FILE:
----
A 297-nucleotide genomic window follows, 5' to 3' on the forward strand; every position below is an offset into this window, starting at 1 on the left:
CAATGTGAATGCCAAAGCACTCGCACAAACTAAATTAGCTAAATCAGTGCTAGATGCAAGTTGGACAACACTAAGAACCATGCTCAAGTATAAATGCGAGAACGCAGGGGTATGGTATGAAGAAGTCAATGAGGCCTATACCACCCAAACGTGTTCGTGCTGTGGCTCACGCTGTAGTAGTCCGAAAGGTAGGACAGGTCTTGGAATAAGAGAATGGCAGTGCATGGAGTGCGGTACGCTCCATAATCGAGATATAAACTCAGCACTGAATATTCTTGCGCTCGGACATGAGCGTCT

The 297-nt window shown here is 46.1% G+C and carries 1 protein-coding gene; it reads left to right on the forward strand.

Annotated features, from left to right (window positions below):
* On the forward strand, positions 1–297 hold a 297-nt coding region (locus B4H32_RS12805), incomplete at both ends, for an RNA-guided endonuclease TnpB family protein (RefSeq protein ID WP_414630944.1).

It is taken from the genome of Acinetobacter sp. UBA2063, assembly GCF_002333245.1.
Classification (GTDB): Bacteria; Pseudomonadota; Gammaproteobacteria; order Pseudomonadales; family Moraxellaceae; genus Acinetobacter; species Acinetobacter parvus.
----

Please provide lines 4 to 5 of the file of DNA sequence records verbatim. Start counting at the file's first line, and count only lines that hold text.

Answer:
Annotated features, from left to right (window positions below):
* On the forward strand, positions 1–297 hold a 297-nt coding region (locus B4H32_RS12805), incomplete at both ends, for an RNA-guided endonuclease TnpB family protein (RefSeq protein ID WP_414630944.1).